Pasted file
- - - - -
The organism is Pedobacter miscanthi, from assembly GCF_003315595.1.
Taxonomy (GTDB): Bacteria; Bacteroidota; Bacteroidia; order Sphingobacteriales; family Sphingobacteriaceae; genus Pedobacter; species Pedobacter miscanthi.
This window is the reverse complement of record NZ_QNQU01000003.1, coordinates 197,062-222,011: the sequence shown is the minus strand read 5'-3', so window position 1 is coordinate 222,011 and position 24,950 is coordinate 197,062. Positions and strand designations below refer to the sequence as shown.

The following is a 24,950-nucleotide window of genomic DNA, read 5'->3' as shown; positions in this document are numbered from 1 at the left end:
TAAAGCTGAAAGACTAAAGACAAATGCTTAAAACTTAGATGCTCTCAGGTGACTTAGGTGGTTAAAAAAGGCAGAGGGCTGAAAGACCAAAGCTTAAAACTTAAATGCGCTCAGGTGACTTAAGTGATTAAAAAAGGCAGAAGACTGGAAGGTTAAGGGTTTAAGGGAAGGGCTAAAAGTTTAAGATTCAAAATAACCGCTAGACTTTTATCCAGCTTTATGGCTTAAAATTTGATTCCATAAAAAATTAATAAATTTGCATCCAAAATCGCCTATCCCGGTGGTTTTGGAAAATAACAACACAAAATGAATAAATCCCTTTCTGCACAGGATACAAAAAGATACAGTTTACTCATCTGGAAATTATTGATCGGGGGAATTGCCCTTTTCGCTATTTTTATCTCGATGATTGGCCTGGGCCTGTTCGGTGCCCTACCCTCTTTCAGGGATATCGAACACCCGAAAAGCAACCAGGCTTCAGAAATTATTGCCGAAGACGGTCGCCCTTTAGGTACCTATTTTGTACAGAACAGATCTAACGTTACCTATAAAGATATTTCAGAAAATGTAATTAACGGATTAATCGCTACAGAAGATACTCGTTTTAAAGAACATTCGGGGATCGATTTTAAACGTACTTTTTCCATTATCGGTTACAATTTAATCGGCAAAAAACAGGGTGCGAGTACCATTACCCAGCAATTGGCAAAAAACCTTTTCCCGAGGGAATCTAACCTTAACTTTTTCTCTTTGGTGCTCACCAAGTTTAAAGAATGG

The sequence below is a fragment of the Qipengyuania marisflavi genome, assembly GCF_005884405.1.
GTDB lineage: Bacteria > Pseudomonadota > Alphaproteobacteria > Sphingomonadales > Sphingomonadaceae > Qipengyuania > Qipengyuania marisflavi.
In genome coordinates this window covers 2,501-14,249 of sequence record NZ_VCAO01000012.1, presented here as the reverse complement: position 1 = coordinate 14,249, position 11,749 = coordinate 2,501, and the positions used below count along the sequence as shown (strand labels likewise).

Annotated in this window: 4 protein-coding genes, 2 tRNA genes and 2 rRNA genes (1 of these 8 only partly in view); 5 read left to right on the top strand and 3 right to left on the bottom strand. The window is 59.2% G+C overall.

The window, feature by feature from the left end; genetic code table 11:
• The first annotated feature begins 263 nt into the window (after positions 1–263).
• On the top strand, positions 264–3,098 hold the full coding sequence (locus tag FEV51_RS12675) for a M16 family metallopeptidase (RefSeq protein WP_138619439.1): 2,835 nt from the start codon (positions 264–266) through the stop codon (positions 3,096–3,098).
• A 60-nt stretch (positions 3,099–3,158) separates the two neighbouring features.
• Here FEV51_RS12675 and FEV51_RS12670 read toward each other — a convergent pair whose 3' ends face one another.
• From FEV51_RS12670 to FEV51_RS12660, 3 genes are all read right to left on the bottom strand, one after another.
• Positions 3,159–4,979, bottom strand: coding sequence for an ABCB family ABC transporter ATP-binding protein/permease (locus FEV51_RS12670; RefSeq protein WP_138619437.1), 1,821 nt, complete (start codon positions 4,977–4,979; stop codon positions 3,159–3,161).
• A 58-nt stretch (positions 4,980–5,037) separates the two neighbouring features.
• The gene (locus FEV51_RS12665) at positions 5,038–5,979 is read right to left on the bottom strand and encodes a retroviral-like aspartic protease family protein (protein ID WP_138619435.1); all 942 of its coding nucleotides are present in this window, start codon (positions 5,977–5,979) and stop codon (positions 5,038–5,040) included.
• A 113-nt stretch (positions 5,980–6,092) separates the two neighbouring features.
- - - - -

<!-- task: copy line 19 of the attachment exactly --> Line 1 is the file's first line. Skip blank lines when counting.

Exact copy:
• A 113-nt stretch (positions 5,980–6,092) separates the two neighbouring features.